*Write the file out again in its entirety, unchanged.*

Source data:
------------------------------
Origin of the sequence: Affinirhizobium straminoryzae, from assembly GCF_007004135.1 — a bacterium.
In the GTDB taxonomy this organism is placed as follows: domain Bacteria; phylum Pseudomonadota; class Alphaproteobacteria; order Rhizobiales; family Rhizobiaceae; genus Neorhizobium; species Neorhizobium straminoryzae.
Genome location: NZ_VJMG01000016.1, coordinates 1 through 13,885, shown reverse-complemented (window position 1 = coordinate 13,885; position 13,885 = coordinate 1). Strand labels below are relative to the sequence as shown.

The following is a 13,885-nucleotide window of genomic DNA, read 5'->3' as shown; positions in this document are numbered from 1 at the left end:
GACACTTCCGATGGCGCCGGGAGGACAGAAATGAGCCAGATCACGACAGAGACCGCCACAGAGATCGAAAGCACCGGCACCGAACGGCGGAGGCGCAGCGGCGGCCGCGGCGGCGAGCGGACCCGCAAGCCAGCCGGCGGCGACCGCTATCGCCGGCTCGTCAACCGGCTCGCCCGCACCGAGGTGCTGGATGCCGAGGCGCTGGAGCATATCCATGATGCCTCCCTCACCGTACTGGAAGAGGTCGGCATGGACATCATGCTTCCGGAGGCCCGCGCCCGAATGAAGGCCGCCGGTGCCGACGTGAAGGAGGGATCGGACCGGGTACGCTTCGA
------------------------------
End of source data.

Origin of the sequence: Affinirhizobium straminoryzae, from assembly GCF_007004135.1 — a bacterium.
In the GTDB taxonomy this organism is placed as follows: domain Bacteria; phylum Pseudomonadota; class Alphaproteobacteria; order Rhizobiales; family Rhizobiaceae; genus Neorhizobium; species Neorhizobium straminoryzae.
Genome location: NZ_VJMG01000016.1, coordinates 1 through 13,885, shown reverse-complemented (window position 1 = coordinate 13,885; position 13,885 = coordinate 1). Strand labels below are relative to the sequence as shown.

The following is a 13,885-nucleotide window of genomic DNA, read 5'->3' as shown; positions in this document are numbered from 1 at the left end:
GACACTTCCGATGGCGCCGGGAGGACAGAAATGAGCCAGATCACGACAGAGACCGCCACAGAGATCGAAAGCACCGGCACCGAACGGCGGAGGCGCAGCGGCGGCCGCGGCGGCGAGCGGACCCGCAAGCCAGCCGGCGGCGACCGCTATCGCCGGCTCGTCAACCGGCTCGCCCGCACCGAGGTGCTGGATGCCGAGGCGCTGGAGCATATCCATGATGCCTCCCTCACCGTACTGGAAGAGGTCGGCATGGACATCATGCTTCCGGAGGCCCGCGCCCGAATGAAGGCCGCCGGTGCCGACGTGAAGGAGGGATCGGACCGGGTACGCTTCGA